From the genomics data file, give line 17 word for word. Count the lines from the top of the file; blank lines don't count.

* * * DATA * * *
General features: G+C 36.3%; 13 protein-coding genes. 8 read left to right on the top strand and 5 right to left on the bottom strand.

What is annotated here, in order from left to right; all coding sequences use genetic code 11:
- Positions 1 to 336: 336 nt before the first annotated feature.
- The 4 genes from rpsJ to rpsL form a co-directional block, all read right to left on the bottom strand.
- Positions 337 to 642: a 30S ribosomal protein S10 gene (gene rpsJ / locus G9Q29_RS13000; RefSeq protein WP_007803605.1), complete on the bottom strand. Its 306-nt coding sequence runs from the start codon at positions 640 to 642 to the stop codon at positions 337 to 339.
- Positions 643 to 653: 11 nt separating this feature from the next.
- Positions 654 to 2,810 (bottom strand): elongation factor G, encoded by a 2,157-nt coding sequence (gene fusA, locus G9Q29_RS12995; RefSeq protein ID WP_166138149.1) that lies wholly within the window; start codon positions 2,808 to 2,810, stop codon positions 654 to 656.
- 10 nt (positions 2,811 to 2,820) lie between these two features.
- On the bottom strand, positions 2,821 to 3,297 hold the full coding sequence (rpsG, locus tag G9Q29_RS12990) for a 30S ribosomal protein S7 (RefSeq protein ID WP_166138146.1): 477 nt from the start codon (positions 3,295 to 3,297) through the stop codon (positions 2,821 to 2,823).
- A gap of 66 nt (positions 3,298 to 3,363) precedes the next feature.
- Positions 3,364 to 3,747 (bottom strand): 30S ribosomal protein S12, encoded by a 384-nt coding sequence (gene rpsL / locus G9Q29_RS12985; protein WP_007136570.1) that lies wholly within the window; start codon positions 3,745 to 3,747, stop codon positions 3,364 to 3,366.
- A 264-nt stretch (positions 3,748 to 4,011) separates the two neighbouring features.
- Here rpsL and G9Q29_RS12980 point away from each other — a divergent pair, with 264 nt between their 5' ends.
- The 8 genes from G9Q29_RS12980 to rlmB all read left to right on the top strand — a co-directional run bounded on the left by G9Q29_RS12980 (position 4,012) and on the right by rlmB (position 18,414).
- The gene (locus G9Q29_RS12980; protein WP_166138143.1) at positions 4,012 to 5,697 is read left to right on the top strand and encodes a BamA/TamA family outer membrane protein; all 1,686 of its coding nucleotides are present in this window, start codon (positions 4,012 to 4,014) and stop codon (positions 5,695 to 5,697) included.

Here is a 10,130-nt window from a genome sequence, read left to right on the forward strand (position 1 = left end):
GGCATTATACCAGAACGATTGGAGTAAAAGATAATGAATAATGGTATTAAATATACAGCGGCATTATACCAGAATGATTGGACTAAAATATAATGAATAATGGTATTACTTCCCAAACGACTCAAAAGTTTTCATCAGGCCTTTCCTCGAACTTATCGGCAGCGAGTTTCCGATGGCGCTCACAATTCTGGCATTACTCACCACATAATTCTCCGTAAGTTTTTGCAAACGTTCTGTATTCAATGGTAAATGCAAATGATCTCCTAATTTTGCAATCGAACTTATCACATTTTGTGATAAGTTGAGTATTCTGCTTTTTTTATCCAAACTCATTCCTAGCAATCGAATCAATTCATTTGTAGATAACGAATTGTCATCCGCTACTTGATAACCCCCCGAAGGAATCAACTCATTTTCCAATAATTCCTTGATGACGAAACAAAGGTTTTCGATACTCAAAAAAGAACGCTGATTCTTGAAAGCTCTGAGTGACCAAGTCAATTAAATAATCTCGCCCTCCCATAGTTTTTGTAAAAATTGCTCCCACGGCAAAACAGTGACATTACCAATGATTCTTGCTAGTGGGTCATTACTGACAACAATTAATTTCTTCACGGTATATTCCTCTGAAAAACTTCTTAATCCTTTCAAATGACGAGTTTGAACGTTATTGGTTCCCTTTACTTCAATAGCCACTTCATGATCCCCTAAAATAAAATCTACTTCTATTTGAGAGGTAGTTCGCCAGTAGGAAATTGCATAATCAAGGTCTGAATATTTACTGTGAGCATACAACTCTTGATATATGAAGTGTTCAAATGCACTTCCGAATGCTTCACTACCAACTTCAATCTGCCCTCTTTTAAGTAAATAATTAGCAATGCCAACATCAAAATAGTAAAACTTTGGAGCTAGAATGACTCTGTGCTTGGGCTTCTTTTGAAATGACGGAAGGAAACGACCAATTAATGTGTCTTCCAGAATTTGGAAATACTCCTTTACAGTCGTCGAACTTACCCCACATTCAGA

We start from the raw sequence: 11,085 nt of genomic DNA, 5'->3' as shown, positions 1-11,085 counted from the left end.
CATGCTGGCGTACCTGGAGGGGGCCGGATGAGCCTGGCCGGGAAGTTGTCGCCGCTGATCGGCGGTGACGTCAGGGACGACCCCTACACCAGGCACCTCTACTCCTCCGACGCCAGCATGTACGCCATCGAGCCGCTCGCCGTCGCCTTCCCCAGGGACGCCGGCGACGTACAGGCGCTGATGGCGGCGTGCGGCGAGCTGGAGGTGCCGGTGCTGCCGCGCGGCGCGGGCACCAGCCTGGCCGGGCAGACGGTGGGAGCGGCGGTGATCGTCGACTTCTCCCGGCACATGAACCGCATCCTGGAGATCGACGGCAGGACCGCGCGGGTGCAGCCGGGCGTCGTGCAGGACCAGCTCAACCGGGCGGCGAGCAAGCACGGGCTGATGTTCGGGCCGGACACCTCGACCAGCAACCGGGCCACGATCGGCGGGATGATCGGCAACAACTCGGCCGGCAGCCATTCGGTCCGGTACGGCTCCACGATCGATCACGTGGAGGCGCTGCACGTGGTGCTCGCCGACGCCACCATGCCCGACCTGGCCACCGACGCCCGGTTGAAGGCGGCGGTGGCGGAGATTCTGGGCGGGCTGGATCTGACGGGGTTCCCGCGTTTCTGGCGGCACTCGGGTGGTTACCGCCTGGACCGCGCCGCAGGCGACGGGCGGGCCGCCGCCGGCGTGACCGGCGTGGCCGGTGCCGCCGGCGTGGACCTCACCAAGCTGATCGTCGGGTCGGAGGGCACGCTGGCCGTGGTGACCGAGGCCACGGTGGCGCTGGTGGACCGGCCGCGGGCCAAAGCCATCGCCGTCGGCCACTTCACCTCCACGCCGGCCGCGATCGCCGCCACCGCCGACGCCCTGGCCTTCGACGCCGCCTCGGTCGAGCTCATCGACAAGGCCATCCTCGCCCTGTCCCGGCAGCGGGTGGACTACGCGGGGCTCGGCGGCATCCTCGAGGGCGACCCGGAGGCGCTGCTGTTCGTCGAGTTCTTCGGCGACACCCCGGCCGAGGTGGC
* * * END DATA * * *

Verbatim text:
GGCATTATACCAGAACGATTGGAGTAAAAGATAATGAATAATGGTATTAAATATACAGCGGCATTATACCAGAATGATTGGACTAAAATATAATGAATAATGGTATTACTTCCCAAACGACTCAAAAGTTTTCATCAGGCCTTTCCTCGAACTTATCGGCAGCGAGTTTCCGATGGCGCTCACAATTCTGGCATTACTCACCACATAATTCTCCGTAAGTTTTTGCAAACGTTCTGTATTCAATGGTAAATGCAAATGATCTCCTAATTTTGCAATCGAACTTATCACATTTTGTGATAAGTTGAGTATTCTGCTTTTTTTATCCAAACTCATTCCTAGCAATCGAATCAATTCATTTGTAGATAACGAATTGTCATCCGCTACTTGATAACCCCCCGAAGGAATCAACTCATTTTCCAATAATTCCTTGATGACGAAACAAAGGTTTTCGATACTCAAAAAAGAACGCTGATTCTTGAAAGCTCTGAGTGACCAAGTCAATTAAATAATCTCGCCCTCCCATAGTTTTTGTAAAAATTGCTCCCACGGCAAAACAGTGACATTACCAATGATTCTTGCTAGTGGGTCATTACTGACAACAATTAATTTCTTCACGGTATATTCCTCTGAAAAACTTCTTAATCCTTTCAAATGACGAGTTTGAACGTTATTGGTTCCCTTTACTTCAATAGCCACTTCATGATCCCCTAAAATAAAATCTACTTCTATTTGAGAGGTAGTTCGCCAGTAGGAAATTGCATAATCAAGGTCTGAATATTTACTGTGAGCATACAACTCTTGATATATGAAGTGTTCAAATGCACTTCCGAATGCTTCACTACCAACTTCAATCTGCCCTCTTTTAAGTAAATAATTAGCAATGCCAACATCAAAATAGTAAAACTTTGGAGCTAGAATGACTCTGTGCTTGGGCTTCTTTTGAAATGACGGAAGGAAACGACCAATTAATGTGTCTTCCAGAATTTGGAAATACTCCTTTACAGTCGTCGAACTTACCCCACATTCAGA